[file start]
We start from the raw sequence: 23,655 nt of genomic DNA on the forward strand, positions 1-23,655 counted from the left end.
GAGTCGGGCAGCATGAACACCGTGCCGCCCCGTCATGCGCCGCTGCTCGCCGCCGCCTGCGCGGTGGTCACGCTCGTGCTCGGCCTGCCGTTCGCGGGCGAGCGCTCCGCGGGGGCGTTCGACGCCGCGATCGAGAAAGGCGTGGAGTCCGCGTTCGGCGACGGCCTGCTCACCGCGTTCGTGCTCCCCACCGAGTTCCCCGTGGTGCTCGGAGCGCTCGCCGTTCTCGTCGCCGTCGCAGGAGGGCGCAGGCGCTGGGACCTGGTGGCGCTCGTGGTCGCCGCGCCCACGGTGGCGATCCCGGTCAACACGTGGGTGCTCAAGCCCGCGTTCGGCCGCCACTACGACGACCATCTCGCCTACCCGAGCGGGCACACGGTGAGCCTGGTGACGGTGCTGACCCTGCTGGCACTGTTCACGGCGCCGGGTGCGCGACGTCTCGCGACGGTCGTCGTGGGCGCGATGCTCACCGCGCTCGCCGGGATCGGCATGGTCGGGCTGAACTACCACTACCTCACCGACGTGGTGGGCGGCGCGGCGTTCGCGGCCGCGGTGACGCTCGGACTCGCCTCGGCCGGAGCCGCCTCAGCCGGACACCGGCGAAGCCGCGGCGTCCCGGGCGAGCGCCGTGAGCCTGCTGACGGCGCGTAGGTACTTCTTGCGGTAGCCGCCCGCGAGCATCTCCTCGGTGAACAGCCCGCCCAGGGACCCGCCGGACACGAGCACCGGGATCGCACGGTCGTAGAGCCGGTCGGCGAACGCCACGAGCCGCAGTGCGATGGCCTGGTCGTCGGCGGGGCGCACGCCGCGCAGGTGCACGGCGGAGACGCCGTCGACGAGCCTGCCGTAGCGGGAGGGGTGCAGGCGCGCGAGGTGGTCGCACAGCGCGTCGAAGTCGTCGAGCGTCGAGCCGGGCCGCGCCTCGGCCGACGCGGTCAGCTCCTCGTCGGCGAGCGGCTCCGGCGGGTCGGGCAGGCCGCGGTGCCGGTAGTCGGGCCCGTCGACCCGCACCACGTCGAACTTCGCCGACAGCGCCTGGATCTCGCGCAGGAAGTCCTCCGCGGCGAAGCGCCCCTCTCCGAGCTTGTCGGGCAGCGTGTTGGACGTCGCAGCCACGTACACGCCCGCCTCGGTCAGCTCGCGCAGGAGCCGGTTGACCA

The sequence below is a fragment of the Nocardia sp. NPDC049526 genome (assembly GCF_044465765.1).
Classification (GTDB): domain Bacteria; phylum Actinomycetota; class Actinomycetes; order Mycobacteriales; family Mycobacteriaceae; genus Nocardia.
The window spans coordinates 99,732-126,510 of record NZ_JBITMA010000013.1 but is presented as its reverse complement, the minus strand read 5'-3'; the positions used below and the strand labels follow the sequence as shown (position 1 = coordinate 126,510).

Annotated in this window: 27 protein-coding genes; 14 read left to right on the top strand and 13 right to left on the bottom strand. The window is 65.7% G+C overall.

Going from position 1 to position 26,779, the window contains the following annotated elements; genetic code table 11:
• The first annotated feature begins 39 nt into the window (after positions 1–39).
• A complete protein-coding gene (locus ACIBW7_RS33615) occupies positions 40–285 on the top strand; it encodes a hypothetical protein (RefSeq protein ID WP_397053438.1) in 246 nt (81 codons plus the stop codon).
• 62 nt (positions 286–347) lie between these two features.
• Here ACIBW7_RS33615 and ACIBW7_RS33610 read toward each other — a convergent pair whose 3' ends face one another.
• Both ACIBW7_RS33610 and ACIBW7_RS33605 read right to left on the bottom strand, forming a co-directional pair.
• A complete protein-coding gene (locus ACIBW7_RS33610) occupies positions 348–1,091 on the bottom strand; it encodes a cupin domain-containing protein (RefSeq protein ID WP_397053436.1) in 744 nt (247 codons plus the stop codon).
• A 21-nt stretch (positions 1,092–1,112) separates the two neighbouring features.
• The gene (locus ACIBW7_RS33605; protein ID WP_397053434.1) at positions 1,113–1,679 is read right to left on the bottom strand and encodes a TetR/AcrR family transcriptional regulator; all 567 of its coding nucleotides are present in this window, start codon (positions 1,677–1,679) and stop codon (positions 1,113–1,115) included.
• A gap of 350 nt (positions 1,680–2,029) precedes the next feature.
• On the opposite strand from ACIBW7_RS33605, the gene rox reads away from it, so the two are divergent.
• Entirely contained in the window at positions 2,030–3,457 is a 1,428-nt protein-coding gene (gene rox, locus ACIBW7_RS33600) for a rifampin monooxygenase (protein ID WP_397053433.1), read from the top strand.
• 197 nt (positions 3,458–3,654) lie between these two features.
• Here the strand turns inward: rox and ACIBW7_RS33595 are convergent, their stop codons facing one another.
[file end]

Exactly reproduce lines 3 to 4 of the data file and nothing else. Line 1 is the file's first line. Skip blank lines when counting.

The sequence below is a fragment of the Nocardia sp. NPDC049526 genome (assembly GCF_044465765.1).
Classification (GTDB): domain Bacteria; phylum Actinomycetota; class Actinomycetes; order Mycobacteriales; family Mycobacteriaceae; genus Nocardia.